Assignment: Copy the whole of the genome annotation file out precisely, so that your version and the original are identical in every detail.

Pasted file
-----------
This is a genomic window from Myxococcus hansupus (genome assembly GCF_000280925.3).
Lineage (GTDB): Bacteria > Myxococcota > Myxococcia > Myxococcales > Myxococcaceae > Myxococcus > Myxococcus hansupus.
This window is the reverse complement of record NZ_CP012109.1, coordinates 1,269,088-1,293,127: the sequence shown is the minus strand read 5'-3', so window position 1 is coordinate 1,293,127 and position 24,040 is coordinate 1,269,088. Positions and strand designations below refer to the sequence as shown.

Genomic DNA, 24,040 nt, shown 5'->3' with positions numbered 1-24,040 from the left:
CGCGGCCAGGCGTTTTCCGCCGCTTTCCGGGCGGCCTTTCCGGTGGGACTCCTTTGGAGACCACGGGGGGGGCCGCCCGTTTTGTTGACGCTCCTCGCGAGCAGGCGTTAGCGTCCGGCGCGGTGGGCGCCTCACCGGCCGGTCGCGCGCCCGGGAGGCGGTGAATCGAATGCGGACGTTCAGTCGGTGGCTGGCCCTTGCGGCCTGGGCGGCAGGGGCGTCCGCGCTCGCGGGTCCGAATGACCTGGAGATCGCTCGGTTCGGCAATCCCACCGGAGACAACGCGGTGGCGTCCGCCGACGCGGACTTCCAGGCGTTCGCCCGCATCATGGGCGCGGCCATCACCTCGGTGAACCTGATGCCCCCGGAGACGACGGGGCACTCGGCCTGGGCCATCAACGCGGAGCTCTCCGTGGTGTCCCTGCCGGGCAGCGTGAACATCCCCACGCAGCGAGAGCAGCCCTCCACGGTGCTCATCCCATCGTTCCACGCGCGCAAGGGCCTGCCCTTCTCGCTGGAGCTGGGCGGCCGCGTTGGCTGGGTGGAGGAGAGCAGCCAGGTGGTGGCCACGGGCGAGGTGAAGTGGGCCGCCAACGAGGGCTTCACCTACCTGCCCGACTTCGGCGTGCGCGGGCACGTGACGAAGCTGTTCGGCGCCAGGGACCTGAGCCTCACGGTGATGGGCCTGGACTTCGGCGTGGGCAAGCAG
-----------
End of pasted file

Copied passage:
This is a genomic window from Myxococcus hansupus (genome assembly GCF_000280925.3).
Lineage (GTDB): Bacteria > Myxococcota > Myxococcia > Myxococcales > Myxococcaceae > Myxococcus > Myxococcus hansupus.
This window is the reverse complement of record NZ_CP012109.1, coordinates 1,269,088-1,293,127: the sequence shown is the minus strand read 5'-3', so window position 1 is coordinate 1,293,127 and position 24,040 is coordinate 1,269,088. Positions and strand designations below refer to the sequence as shown.

Genomic DNA, 24,040 nt, shown 5'->3' with positions numbered 1-24,040 from the left:
CGCGGCCAGGCGTTTTCCGCCGCTTTCCGGGCGGCCTTTCCGGTGGGACTCCTTTGGAGACCACGGGGGGGGCCGCCCGTTTTGTTGACGCTCCTCGCGAGCAGGCGTTAGCGTCCGGCGCGGTGGGCGCCTCACCGGCCGGTCGCGCGCCCGGGAGGCGGTGAATCGAATGCGGACGTTCAGTCGGTGGCTGGCCCTTGCGGCCTGGGCGGCAGGGGCGTCCGCGCTCGCGGGTCCGAATGACCTGGAGATCGCTCGGTTCGGCAATCCCACCGGAGACAACGCGGTGGCGTCCGCCGACGCGGACTTCCAGGCGTTCGCCCGCATCATGGGCGCGGCCATCACCTCGGTGAACCTGATGCCCCCGGAGACGACGGGGCACTCGGCCTGGGCCATCAACGCGGAGCTCTCCGTGGTGTCCCTGCCGGGCAGCGTGAACATCCCCACGCAGCGAGAGCAGCCCTCCACGGTGCTCATCCCATCGTTCCACGCGCGCAAGGGCCTGCCCTTCTCGCTGGAGCTGGGCGGCCGCGTTGGCTGGGTGGAGGAGAGCAGCCAGGTGGTGGCCACGGGCGAGGTGAAGTGGGCCGCCAACGAGGGCTTCACCTACCTGCCCGACTTCGGCGTGCGCGGGCACGTGACGAAGCTGTTCGGCGCCAGGGACCTGAGCCTCACGGTGATGGGCCTGGACTTCGGCGTGGGCAAGCAG